Offshore Capitalist

Monthly Oil Market Report (October 09) – OPEC

Extracts from the Monthly Oil Market Report.

The world economy now appears to be entering into a new phase, moving from a period of containing the crisis to one of economic recovery. Over the course of this year, financial markets have stabilized and the outlook for the world economy has greatly improved. The second quarter is now seen to mark the bottom of the recession, a view that has been reflected in comments by world leaders and policy-makers at the G-20 summit in Pittsburgh, as well as at the annual meeting of the IMF/World Bank in Istanbul. As a result of the improving economic conditions, forecasts for world GDP have been revised higher. While global GDP is still expected to decline by 1.2% this year, the forecast for 2010 now shows positive growth of 2.7%, up from an initial forecast of 2.3% in July.

Although there is widespread consensus that there is a turnaround in the global economy, the pace and strength of the recovery is still not clear. This is due to the fact that so far the improvements have been primarily driven by government stimulus along with inventory rebuilding. However, the current level of fiscal stimulus will be difficult to sustain as government spending is creating large deficits, particularly in the advanced economies. With regard to inventories, the rebuilding has occurred to compensate for the sharp reduction in manufacturing output that took place earlier in the crisis. As much of this job is done, the impact is expected to diminish.

Going forward, the strength and sustainability of the recovery will depend on achieving a re-balancing in two areas. The first is a shift from public to private consumption. For that, it is recognized that exit strategies should be carefully planned and coordinated to ensure that they do not take place too early — which would undermine the economic recovery — or too late which could result in a fiscal crisis as debt to GDP ratios rise dramatically. Moreover, reviving consumer demand poses a big challenge given the high and rising unemployment rates which now stand at close to 10% in the US and Euro-zone. Consumer indebtedness along with tight credit conditions will also dampen demand. Thus, growth is not expected to pick up sufficiently in the developed countries without further stimulus.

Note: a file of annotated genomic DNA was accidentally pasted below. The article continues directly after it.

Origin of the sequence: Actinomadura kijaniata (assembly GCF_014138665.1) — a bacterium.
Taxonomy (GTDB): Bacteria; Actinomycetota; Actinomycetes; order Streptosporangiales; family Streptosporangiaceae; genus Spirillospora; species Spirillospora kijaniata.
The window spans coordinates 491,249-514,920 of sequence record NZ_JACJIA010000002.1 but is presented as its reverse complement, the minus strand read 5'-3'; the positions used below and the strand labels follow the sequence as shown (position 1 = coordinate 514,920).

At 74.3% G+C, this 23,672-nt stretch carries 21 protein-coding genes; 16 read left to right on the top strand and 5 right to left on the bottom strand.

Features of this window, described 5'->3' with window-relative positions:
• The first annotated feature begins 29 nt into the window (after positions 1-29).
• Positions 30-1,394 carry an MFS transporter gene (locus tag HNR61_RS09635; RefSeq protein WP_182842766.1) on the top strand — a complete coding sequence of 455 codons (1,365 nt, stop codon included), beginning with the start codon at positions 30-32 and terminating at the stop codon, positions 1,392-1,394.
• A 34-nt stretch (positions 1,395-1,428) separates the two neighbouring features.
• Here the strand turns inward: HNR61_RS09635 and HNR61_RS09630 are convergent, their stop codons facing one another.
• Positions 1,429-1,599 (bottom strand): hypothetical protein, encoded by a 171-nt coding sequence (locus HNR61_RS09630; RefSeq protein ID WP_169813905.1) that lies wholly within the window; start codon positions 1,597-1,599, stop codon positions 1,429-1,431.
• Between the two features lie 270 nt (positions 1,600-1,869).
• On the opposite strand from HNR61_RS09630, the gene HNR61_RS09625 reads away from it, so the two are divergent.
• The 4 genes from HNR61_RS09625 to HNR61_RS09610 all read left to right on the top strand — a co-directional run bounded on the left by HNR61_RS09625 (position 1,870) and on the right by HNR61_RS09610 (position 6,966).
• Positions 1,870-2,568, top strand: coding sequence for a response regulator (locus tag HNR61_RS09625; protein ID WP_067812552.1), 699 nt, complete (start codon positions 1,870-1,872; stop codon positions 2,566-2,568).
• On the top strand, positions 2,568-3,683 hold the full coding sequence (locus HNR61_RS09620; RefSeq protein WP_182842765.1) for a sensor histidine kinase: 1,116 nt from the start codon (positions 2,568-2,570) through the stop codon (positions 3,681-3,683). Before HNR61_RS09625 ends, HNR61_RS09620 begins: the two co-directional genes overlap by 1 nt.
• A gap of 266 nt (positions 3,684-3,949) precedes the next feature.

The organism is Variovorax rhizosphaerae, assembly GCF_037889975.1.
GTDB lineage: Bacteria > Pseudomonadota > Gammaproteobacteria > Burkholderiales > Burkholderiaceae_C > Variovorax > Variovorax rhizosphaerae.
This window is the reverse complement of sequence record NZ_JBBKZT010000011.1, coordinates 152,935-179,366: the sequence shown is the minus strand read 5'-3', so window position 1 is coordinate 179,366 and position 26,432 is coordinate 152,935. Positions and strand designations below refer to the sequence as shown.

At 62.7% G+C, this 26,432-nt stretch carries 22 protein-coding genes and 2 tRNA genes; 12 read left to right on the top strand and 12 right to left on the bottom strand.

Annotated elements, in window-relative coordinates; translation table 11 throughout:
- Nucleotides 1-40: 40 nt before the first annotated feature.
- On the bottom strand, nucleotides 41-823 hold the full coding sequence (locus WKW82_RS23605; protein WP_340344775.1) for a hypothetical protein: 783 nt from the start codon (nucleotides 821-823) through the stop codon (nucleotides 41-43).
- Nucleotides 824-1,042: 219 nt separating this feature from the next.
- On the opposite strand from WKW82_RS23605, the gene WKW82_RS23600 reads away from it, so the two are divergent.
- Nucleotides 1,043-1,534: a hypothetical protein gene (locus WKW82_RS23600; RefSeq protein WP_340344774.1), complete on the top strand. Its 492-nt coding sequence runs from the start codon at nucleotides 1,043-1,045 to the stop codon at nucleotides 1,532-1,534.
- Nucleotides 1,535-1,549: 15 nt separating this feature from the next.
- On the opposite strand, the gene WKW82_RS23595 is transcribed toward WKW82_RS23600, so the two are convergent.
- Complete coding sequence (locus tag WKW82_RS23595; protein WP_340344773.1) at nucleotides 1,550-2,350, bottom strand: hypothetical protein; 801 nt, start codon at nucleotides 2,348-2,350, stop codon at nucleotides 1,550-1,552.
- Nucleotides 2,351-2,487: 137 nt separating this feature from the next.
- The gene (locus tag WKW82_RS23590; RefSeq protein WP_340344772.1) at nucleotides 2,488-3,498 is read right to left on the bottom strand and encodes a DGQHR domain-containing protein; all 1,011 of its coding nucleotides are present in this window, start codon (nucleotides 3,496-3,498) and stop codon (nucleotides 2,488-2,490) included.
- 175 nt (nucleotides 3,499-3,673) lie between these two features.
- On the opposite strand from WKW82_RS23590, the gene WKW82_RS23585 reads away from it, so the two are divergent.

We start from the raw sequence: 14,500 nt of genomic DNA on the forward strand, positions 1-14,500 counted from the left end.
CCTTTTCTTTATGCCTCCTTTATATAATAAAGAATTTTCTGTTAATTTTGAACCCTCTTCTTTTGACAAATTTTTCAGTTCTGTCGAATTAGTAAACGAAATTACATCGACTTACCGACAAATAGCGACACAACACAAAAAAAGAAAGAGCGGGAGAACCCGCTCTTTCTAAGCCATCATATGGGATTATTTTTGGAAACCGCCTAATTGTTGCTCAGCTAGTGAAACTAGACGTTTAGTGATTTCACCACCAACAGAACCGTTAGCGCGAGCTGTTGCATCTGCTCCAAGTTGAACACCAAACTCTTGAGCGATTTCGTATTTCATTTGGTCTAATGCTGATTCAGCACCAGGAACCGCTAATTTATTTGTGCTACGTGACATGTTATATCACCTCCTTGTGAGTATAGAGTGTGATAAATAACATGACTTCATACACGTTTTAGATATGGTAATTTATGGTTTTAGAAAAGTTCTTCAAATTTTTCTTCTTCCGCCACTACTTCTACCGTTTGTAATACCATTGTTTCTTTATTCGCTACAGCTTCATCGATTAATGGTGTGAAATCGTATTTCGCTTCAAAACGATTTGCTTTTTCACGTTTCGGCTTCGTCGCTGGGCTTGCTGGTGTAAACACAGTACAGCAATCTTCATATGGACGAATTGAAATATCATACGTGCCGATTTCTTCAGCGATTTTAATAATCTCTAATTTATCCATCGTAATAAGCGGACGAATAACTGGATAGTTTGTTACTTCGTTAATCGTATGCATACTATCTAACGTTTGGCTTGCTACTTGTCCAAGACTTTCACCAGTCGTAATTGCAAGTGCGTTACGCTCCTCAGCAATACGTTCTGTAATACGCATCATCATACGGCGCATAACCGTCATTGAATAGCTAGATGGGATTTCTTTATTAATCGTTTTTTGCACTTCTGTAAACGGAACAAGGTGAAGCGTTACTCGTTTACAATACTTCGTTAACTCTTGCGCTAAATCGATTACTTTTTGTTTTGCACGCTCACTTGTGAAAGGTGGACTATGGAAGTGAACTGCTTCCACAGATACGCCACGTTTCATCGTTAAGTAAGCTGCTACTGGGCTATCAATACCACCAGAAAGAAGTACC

Therefore, global recovery would require a second re-balancing, which would involve a shift in global demand and trade patterns. Specifically, this would be a shift from domestic to external demand in industrialized countries, especially the US, and the complementary shift in Asia, particularly China. The international nature of these challenges highlights the need for continued multilateral consultations and coordination, a fact that has been clearly recognised during the recent G-20 meeting as well as the annual meeting of the IMF/World Bank in Istanbul.

Given the current economic environment and the difficulties ahead, the world is more likely to experience slower growth rather than the sharp rebound that has generally characterized previous economic recoveries.  The recovery in the US will certainly play an important role in determining the pace and strength of the global upturn. If US private and foreign demand do not pickup sufficiently as the fiscal stimulus fades, then this could create a further challenge for the world recovery.

via Monthly Oil Market Report (October 09).

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